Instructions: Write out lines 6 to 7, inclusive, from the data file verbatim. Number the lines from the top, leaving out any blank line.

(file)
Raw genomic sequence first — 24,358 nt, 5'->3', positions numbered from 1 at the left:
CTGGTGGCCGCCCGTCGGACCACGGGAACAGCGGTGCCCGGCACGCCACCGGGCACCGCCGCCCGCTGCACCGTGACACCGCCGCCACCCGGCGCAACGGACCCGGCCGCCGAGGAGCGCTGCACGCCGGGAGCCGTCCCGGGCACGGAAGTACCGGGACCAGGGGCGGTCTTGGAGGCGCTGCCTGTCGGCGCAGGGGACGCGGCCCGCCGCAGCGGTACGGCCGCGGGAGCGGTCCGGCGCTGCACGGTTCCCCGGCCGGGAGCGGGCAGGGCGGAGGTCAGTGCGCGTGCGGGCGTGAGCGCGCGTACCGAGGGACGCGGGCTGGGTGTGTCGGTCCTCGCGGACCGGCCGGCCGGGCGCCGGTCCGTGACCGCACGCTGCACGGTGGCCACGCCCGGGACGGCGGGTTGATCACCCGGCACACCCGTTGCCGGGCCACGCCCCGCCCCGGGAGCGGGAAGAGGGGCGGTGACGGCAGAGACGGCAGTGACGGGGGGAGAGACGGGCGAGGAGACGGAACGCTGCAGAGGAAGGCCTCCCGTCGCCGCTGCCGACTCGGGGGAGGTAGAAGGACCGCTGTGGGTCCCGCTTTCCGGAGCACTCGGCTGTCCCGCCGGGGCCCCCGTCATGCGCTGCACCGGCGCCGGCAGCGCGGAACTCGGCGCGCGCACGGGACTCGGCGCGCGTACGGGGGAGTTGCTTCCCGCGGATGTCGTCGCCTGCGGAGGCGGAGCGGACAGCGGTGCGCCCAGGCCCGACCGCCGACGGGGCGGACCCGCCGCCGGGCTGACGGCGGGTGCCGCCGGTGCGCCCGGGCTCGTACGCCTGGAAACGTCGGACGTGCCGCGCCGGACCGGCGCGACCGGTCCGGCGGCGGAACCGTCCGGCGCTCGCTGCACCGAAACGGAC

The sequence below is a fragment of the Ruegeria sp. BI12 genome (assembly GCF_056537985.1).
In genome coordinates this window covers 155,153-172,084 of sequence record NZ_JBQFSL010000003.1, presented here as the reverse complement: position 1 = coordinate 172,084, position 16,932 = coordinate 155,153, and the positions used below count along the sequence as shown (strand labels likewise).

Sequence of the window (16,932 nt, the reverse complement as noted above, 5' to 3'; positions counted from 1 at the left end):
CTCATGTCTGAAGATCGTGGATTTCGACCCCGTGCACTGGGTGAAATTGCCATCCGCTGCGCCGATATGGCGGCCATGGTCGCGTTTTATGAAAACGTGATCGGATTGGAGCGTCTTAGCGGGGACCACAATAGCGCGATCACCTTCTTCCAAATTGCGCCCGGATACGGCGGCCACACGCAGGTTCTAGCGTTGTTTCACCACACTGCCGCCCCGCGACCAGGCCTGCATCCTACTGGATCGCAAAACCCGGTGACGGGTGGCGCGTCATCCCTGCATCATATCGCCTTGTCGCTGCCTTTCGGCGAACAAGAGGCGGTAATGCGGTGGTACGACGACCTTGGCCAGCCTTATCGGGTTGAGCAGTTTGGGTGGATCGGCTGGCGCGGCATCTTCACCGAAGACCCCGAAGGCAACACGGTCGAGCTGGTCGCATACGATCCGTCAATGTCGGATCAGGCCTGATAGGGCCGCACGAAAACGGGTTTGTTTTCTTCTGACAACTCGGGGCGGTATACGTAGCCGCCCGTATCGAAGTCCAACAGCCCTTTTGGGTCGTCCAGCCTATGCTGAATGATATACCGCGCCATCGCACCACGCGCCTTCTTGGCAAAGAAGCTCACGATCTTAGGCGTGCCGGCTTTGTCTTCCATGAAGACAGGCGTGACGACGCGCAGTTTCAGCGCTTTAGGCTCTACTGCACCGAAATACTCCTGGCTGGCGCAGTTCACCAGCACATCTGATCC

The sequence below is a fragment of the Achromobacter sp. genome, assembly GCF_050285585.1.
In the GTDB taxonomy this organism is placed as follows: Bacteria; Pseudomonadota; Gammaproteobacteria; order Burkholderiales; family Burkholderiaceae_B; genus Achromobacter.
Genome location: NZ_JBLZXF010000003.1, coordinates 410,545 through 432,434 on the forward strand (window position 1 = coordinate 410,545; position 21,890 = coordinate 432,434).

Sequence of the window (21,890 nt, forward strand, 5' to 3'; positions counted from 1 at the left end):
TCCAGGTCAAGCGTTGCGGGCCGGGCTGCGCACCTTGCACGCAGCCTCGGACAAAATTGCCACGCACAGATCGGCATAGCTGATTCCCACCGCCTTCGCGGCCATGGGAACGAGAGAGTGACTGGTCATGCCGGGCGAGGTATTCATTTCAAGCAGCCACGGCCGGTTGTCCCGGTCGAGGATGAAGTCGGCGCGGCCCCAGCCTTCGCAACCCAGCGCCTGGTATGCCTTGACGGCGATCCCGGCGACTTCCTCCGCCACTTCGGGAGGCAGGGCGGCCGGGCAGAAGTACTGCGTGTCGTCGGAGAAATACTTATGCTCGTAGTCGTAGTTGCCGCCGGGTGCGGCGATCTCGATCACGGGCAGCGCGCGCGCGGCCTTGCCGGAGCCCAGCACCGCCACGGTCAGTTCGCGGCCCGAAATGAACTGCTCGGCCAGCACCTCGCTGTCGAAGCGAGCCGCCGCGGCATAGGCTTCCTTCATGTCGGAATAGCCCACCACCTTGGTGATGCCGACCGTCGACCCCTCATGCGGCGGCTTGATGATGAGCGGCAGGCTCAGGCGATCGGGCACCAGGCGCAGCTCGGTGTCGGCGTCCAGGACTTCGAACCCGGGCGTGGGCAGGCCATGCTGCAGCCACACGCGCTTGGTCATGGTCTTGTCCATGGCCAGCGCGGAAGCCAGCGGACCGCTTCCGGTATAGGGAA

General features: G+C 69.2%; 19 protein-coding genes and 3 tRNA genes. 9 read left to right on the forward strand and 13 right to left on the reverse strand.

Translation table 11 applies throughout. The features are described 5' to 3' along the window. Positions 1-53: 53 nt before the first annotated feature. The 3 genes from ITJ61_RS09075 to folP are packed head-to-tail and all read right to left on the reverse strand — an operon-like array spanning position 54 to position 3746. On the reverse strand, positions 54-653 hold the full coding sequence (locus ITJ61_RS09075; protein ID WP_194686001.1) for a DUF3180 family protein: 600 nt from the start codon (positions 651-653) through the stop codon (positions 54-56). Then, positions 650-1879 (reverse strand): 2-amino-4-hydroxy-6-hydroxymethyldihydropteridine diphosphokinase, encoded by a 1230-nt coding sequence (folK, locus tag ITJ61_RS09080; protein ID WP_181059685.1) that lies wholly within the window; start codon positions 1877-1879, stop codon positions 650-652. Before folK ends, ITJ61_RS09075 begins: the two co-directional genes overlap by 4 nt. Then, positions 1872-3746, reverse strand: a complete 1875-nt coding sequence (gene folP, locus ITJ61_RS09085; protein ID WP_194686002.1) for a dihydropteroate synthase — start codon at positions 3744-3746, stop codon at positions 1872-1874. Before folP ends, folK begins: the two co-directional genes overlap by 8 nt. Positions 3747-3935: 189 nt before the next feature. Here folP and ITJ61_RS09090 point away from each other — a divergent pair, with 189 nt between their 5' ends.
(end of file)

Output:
CTCATGTCTGAAGATCGTGGATTTCGACCCCGTGCACTGGGTGAAATTGCCATCCGCTGCGCCGATATGGCGGCCATGGTCGCGTTTTATGAAAACGTGATCGGATTGGAGCGTCTTAGCGGGGACCACAATAGCGCGATCACCTTCTTCCAAATTGCGCCCGGATACGGCGGCCACACGCAGGTTCTAGCGTTGTTTCACCACACTGCCGCCCCGCGACCAGGCCTGCATCCTACTGGATCGCAAAACCCGGTGACGGGTGGCGCGTCATCCCTGCATCATATCGCCTTGTCGCTGCCTTTCGGCGAACAAGAGGCGGTAATGCGGTGGTACGACGACCTTGGCCAGCCTTATCGGGTTGAGCAGTTTGGGTGGATCGGCTGGCGCGGCATCTTCACCGAAGACCCCGAAGGCAACACGGTCGAGCTGGTCGCATACGATCCGTCAATGTCGGATCAGGCCTGATAGGGCCGCACGAAAACGGGTTTGTTTTCTTCTGACAACTCGGGGCGGTATACGTAGCCGCCCGTATCGAAGTCCAACAGCCCTTTTGGGTCGTCCAGCCTATGCTGAATGATATACCGCGCCATCGCACCACGCGCCTTCTTGGCAAAGAAGCTCACGATCTTAGGCGTGCCGGCTTTGTCTTCCATGAAGACAGGCGTGACGACGCGCAGTTTCAGCGCTTTAGGCTCTACTGCACCGAAATACTCCTGGCTGGCGCAGTTCACCAGCACATCTGATCC

The sequence below is a fragment of the Achromobacter sp. genome, assembly GCF_050285585.1.